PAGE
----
About two months ago in March 2021, the federal minister for power celebrated the completion of a power transmission line in record time, which would become the conduit for an additional 450 megawatts of electricity from the national grid to Karachi.
Just a few days ago, Federal Ministers Asad Umar and Ali Zaidi were lauding the role the government had played in supplying this additional power to Karachi from the national grid.
Umar called it as the beginning of a plan to increase power supply to Karachi by up to 2,000MW in three years. Zaidi appreciated that Karachi was able to spend this Ramazan with no load-shedding during Sehr and Iftar.
All was well in the paradise. Imagine the surprise for the 20 million citizens when they woke up hearing the same government calling for blood-like Shylock asking for his pound of flesh.
Read: NTDC installs shunt reactors on Jamshoro-Dadu transmission line
Headlines flashed angry, threatening messages about taking K-Electric – Karachi’s sole power provider – under government control and reports carried a thinly veiled ultimatum to disconnect the additional power supply by May 30, 2021. All this in a span of just four days!
While the U-turn has become a trademark symbol of the government, this move still begs the question as to why it’s happening.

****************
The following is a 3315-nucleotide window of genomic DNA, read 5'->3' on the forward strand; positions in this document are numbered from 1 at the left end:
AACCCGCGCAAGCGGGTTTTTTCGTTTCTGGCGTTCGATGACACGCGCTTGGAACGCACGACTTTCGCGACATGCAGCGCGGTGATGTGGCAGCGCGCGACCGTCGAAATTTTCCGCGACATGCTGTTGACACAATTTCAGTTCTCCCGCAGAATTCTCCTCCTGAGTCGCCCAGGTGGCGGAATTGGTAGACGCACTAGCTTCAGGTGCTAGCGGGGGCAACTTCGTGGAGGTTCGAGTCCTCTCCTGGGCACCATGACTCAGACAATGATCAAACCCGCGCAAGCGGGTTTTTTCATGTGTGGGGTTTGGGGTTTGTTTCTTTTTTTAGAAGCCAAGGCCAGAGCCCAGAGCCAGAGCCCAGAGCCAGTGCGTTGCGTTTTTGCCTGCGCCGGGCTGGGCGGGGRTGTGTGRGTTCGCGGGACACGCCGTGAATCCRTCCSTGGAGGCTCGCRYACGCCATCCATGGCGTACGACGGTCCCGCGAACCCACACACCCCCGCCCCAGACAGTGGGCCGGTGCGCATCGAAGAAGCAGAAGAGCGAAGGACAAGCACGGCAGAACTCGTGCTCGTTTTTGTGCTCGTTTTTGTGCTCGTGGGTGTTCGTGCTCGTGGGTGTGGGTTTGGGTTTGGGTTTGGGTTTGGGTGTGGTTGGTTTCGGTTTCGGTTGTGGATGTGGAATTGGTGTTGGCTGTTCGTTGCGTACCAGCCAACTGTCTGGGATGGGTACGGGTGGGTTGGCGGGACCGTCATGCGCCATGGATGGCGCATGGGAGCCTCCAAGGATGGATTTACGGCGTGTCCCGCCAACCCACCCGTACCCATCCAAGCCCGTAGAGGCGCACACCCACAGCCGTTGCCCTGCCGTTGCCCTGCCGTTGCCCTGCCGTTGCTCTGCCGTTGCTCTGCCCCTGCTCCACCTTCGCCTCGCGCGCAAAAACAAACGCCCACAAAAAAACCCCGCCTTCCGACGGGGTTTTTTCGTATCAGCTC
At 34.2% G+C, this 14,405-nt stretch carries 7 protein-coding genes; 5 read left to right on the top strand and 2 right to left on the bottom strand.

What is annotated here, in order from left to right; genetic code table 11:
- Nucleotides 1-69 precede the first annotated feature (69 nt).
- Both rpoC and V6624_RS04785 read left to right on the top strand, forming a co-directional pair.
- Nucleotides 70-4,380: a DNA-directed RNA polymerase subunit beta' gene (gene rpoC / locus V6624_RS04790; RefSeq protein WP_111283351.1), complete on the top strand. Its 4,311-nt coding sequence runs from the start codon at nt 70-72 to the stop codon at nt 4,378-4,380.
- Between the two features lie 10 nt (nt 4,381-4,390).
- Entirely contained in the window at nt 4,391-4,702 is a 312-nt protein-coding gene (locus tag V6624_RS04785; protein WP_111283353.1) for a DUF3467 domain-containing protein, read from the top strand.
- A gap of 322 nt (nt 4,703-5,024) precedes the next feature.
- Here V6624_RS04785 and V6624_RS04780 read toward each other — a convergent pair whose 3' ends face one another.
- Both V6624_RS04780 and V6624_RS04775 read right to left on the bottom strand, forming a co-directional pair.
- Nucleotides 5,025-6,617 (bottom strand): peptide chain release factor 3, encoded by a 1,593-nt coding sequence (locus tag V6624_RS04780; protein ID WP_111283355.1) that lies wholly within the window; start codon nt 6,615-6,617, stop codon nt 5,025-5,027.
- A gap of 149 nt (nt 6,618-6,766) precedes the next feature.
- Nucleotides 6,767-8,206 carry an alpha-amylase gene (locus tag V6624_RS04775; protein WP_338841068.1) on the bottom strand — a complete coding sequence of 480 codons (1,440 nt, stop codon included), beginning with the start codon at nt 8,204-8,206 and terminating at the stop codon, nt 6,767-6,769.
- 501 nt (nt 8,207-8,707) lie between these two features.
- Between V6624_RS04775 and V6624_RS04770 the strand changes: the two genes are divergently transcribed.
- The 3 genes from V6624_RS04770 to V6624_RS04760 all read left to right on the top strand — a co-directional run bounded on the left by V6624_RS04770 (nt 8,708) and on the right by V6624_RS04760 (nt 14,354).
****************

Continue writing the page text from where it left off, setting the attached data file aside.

Is Karachi being made to suffer because the policymakers hold a grudge against the city for what happened in NA-249? Is the government adopting a “good cop, bad cop” routine to squeeze funds out of Pakistan’s economic hub to settle its payments of over Rs90 billion to the IPPs, a hole it dug for itself?
We don’t have the answers to these questions, but we do know that the ultimate loser of this wishy-washy decision-making will be Karachi.
The 450MW being supplied to the city is helping the country’s GDP. It is also hardly 1% of the installed capacity of 35,735MW the country has. Most importantly, this 450MW is part of the excess generation capacity the country has celebrated – and the government is already racking up a bill paying generation companies for just producing this power.
Not putting it to use is as pointless as turning your car on, but leaving it motionless in your driveway. At least in this example, the car won’t take any untoward U-turns.
Read more: Govt makes changes in transmission line deal
What we also know is that the government is under tremendous pressure to control circular debt, and is locked in a tussle with the IMF over terms and conditions for the financing requirements (wherein there are several more U-turns).
With just a few weeks left before the end of the fiscal year, maybe this entire performance is a way to demonstrate they have more bite to their bark and force a resolution to save face. But we know this isn’t a sustainable approach.
How will this consistently inconsistent approach attract any foreign investors? Who benefits from subjecting private businesses to an environment that isn’t conducive to their growth?
We do not know. What we do know is that for better or worse, Karachi is part of this bumpy, twisting ride. What we do know is that Karachi demands an explanation on why the federal government is reneging on its commitments and forsaking the city it touts to be the nation’s growth engine.
Published in The Express Tribune, May 24th, 2021.
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